Breast, and speculum on the wing, white; the latter without transverse bars: bill and legs red: crest (in the adult male) short and bushy.

M. Merganser, Temm. Man. d'Orn. torn. ii. p. 881. Goosander, Mont. Orn. Diet, & Supp. Selb. Must. vol. ii. p. 375. pl. 57. Goosander and Dun-Diver, Bew. Brit. Birds, vol. ii. pp. 250, & 253. (Trachea,) Linn. Trans, vol. xv. pl. 15. f. h.


Entire length twenty-four inches: length of the bill (from the forehead) two inches four lines, (from the gape) three inches one line; of the tarsus two inches one line; from the carpus to the end of the wing ten inches six lines. (Young male). The adult sometimes attains a length of twenty-nine inches.


(Adult male). Head and upper part of the neck glossy greenish black; the feathers on the crown and occiput elongated, forming a short crest: lower part of the neck, breast, belly, and abdomen, cream-yellow, fading after death to pure white: upper part of the back, inner scapulars, humeral wing-coverts, bastard winglet, basal halves of the greater coverts, and fourteen outer quills, black; outer scapulars, all the lesser coverts except the humeral ones, six of the secondary quills, and tips of the greater coverts immediately above them, white: lower back, rump, and tail, deep ash-gray: bill vermilion red; the ridge and nail black: irides red: legs vermilion. (Adult female). Crown, and occipital crest (the latter longer and more slender than in the male), ferruginous brown; rest of the head, and upper part of the neck, bright ferruginous; chin and throat pure white; lower part of the neck before, sides of the breast, flanks, and thighs, white and ash-colour mixed; belly and abdomen yellowish white: back, scapulars, wing-coverts, and tail, deep ash-colour: primaries dusky; six of the secondaries, and tips of the impending coverts, white, forming a large speculum: bill dull red; the ridge and nail blackish: irides brown: legs yellowish red. The young males of the year resemble the adult female. At the end of the first year, the white on the throat begins to be spotted with black; the crown becomes dusky, and the ferruginous brown on the neck is edged at bottom with black; the white also appears on the wing-coverts. (Egg). Pale olive white,tinged with buff: long. diam. two inches six lines; trans, diam. one inch eight lines.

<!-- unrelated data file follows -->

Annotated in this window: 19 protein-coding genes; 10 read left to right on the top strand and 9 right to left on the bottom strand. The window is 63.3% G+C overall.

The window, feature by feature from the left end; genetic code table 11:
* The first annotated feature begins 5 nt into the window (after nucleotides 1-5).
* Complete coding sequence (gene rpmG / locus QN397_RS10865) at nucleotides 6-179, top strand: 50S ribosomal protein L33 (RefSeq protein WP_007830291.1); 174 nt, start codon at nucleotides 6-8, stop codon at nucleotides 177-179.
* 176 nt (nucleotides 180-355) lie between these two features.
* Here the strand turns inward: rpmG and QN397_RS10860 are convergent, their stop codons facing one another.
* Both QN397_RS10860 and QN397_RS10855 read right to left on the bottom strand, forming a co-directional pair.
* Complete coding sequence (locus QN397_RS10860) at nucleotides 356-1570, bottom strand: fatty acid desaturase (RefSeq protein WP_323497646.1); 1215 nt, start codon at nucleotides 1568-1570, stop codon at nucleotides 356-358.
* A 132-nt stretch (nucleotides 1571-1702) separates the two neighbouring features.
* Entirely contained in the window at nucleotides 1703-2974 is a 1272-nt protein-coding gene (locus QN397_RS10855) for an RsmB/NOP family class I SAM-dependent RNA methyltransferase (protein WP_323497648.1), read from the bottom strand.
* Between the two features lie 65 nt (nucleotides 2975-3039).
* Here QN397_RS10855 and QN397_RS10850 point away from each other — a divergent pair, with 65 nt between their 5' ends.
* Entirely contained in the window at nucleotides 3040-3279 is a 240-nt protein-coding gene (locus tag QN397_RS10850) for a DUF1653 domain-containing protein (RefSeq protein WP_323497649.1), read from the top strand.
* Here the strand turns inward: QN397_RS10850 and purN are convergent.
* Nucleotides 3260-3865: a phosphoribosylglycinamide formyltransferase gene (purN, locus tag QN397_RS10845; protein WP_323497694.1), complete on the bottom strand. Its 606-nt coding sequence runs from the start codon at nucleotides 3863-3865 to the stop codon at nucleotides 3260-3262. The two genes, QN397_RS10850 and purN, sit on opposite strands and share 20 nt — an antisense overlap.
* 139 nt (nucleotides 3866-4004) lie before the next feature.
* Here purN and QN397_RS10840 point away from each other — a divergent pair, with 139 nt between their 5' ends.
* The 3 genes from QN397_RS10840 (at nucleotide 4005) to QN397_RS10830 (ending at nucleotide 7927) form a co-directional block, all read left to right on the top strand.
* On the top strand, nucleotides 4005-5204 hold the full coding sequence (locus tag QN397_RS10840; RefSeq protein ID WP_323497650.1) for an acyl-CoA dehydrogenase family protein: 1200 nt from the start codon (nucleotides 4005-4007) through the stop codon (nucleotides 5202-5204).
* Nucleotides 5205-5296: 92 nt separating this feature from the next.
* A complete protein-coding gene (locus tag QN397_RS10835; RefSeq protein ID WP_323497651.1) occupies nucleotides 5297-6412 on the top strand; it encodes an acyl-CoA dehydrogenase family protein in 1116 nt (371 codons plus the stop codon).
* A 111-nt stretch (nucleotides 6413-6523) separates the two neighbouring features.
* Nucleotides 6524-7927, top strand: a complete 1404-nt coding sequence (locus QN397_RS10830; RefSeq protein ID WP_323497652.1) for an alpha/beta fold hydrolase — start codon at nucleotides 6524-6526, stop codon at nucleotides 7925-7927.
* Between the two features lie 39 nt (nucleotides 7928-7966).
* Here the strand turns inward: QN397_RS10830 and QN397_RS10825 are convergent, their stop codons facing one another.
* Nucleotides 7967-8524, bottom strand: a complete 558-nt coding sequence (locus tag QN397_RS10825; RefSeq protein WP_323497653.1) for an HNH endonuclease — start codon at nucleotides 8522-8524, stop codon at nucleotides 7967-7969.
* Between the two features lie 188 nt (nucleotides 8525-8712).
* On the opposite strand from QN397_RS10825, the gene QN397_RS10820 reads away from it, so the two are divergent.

Found in the Orkneys, and some other of the Scotch Islands, throughout the year. In England, only a winter visitant, and seldom seen at all in the more southern districts except in severe seasons. Frequents lakes, large rivers, and estuaries. Nest said to be placed amongst loose stones near the edge of the water, occasionally in bushes, or in hollow trees.

Eggs twelve to fourteen in number. Food, fish and amphibious reptiles. Obs. The Dun-Diver of English authors (M. Castor, Linn). is the female of this species.